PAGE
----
My mother, in the process of reorganizing her office, recently gave me a stack of family pictures and documents. I had already seen many of these photos of her parents and grandparents, but there was one that was unfamiliar and amazing: a large photo of my grandfather’s Bar Mitzvah dinner held on 16 November 1913.
I didn’t even know that my grandfather had a Bar Mitzvah, but Herman Oscar Bornstein, born 12 November 1900, was celebrating at what looked like a very fancy dinner. Not only did my mother have this photo, but she also had a menu of the dinner, presented in a little booklet. The menu included such items as Halibut Salad Sauce Tartar, Royal Squabs with Water Cresses, Dubonnet Cocktail, and my favorite: Sherbert a la Herman Oscar in fancy cases.
The menu booklet indicated that the party was held at the Lexington, located at 109–111 East 116th Street in Manhattan, but some online searching did not yield any information about this venue.
What was going on in their lives at that time? In 1913 the Bornstein family was residing at 858 Kelly Street in the Bronx, although they appeared to have had three residences between 1910 and 1920 – all in the same neighborhood. My great-grandfather was a ladies’ hat manufacturer in lower Manhattan. He had come from Austria (Galicia) in the mid-1880s, and he had naturalized in 1893. (My great-grandmother was also from Galicia, and she arrived inat New York separately, a few years before my great-grandfather.)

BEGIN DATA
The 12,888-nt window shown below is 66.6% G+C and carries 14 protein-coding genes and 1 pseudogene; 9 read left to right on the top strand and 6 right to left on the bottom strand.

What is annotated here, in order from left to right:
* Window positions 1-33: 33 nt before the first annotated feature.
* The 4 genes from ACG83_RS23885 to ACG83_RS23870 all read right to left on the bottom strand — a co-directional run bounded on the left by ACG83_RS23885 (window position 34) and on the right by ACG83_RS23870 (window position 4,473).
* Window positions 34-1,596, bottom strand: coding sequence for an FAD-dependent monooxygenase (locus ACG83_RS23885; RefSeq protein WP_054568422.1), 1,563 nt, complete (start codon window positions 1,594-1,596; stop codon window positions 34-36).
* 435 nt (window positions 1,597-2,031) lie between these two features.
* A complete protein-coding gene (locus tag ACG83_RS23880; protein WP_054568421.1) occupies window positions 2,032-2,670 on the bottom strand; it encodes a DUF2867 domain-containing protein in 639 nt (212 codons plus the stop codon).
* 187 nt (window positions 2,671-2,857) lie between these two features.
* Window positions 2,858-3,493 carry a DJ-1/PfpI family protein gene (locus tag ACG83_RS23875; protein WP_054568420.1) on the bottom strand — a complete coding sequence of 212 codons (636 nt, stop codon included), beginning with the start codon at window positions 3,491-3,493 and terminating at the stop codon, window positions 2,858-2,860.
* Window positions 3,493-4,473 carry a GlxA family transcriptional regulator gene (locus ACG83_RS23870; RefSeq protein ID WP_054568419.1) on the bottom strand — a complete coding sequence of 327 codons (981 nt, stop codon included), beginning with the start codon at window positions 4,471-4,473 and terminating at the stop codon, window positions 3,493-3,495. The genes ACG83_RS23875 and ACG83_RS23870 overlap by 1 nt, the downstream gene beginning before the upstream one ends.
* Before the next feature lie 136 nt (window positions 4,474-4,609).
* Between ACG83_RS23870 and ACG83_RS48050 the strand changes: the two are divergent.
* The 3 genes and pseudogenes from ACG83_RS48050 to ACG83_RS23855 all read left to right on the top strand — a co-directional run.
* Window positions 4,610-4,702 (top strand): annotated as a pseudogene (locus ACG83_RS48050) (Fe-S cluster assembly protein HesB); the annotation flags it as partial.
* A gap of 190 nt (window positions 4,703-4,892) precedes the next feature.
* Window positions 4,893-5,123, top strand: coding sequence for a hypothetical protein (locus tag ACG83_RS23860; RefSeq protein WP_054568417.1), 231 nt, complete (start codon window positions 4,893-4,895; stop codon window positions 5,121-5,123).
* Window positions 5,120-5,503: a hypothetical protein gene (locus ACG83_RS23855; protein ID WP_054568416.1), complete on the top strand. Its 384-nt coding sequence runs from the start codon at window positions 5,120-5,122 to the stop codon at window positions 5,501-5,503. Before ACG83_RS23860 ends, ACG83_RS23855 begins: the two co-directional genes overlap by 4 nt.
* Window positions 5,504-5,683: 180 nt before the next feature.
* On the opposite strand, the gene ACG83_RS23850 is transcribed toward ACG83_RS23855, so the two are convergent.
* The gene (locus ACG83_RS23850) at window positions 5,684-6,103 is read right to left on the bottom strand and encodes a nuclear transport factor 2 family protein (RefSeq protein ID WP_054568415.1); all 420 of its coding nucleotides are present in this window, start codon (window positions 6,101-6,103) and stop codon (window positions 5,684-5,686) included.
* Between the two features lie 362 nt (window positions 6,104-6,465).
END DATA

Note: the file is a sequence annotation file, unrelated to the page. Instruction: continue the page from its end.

My grandfather Herman had three sisters: Rose, Helen, and Winnie. By 1920, Rose, the eldest child, was no longer living at home; Helen was a bookkeeper at Teachers’ College; my grandfather was an office clerk at a fur house; and Winnie was still in school. A 1923 passport application stated that my great-grandfather was planning to travel all over Europe for six months on business as a merchandise buyer. Eventually, he was a proprietor of a millinery business. Later, my grandfather also had his own millinery business located in Manhattan’s fashion district, working there, along with my grandmother, until his late 80s.
When researching my family history, I have found that I get caught up at looking at the bigger picture: where did this ancestor come from? Who were their parents? I think this photograph affected me so strongly because it reminds me to also think about the smaller “facts.” How did they live? What was life like? To discover that my grandfather had participated in this rite of passage, and to be able to see how they celebrated his hard work preparing for it – more than 100 years ago! – is just, well, cool.
This wonderful picture so ably captured the moment of this celebration: The people decked out in formal attire, the proud parents, and my grandfather looking appropriately overwhelmed. And so much wine!